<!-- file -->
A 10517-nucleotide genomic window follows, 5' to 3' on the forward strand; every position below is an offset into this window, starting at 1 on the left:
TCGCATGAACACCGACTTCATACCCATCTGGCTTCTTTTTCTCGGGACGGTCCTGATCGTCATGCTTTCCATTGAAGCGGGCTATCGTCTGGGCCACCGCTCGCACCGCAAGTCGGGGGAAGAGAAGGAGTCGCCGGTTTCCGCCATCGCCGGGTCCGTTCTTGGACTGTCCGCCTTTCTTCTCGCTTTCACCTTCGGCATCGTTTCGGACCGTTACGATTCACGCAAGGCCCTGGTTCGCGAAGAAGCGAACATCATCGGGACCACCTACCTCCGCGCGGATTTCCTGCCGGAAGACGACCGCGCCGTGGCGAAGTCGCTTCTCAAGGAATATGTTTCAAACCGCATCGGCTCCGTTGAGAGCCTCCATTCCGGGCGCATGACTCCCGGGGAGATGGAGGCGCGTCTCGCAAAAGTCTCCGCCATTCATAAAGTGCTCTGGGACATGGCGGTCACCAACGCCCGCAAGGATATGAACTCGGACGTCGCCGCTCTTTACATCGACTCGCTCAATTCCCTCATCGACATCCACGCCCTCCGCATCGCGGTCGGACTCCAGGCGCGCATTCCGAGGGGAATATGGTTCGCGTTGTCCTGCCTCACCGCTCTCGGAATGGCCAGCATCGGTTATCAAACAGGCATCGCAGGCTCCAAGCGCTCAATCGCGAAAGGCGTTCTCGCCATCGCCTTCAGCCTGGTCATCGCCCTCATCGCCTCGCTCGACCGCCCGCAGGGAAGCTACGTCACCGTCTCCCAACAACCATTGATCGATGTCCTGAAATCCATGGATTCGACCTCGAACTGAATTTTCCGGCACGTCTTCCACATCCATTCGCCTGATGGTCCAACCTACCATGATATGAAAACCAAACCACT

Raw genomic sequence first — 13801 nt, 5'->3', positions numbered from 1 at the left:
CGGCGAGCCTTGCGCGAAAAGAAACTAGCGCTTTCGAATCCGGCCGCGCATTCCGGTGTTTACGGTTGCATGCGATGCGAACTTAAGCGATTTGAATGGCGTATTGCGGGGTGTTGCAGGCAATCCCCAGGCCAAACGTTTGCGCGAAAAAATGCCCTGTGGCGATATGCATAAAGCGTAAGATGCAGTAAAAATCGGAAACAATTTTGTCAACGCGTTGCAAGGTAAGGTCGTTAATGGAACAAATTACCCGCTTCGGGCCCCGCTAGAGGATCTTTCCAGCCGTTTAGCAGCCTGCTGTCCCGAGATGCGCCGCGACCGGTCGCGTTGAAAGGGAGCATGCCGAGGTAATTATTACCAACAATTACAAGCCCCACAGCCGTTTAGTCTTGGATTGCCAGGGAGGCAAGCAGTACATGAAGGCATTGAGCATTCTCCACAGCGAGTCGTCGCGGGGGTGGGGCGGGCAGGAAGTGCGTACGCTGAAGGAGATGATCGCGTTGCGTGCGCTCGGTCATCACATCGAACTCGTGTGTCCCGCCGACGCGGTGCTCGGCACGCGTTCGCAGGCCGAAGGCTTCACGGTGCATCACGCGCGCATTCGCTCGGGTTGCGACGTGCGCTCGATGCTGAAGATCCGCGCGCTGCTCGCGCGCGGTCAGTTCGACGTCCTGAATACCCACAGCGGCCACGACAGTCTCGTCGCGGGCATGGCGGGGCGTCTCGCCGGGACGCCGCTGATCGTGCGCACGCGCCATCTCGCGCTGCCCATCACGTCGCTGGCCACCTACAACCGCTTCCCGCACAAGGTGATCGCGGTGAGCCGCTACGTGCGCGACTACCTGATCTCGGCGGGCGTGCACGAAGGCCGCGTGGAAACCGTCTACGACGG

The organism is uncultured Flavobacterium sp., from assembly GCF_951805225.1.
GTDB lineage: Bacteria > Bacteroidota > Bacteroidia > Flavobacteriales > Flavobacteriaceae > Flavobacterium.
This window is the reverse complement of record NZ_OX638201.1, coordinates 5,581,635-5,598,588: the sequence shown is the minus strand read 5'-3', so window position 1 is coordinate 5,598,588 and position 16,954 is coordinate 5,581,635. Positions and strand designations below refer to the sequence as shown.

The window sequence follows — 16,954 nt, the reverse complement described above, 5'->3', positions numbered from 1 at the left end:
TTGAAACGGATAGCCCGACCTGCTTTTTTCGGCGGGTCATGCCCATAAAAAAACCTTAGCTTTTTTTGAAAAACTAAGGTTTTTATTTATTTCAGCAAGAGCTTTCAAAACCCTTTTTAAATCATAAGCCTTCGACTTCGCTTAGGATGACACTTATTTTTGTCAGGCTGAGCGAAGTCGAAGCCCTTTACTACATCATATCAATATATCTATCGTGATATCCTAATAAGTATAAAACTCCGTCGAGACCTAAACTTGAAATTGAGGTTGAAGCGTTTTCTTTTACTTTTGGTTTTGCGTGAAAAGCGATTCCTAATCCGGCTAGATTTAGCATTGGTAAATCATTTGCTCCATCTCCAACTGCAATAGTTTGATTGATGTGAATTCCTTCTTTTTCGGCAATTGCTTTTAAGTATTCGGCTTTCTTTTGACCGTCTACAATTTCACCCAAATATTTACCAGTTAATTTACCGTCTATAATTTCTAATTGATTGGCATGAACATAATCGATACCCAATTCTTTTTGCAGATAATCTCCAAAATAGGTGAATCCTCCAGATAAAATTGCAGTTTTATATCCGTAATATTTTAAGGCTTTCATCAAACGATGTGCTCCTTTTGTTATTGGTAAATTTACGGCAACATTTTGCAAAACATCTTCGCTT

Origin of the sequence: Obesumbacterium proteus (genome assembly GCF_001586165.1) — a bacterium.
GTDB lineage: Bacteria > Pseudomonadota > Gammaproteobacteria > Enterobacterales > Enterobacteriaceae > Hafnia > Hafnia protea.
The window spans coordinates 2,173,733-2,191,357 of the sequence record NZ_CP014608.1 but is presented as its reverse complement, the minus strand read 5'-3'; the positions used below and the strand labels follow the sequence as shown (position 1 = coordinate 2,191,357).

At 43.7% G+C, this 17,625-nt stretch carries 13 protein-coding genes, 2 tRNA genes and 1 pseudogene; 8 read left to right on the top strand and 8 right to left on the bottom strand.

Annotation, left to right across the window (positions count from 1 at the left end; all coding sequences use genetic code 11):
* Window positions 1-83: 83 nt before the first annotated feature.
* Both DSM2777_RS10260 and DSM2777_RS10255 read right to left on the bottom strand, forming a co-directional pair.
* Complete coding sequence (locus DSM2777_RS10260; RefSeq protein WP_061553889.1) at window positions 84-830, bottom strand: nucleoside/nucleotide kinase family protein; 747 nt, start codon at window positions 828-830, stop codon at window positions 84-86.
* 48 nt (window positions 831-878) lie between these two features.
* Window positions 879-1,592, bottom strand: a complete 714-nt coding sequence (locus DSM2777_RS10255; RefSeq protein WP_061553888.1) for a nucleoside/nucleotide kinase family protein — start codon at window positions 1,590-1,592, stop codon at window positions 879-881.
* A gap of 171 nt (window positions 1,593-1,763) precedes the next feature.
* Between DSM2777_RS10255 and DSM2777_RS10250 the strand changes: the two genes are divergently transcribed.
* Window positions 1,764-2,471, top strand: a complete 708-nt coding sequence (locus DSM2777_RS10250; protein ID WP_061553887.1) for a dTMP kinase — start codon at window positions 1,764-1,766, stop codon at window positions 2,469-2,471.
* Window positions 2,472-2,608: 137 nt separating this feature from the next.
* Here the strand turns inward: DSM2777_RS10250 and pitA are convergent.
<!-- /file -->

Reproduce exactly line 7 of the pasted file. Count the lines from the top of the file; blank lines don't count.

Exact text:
This window is the reverse complement of record NZ_OX638201.1, coordinates 5,581,635-5,598,588: the sequence shown is the minus strand read 5'-3', so window position 1 is coordinate 5,598,588 and position 16,954 is coordinate 5,581,635. Positions and strand designations below refer to the sequence as shown.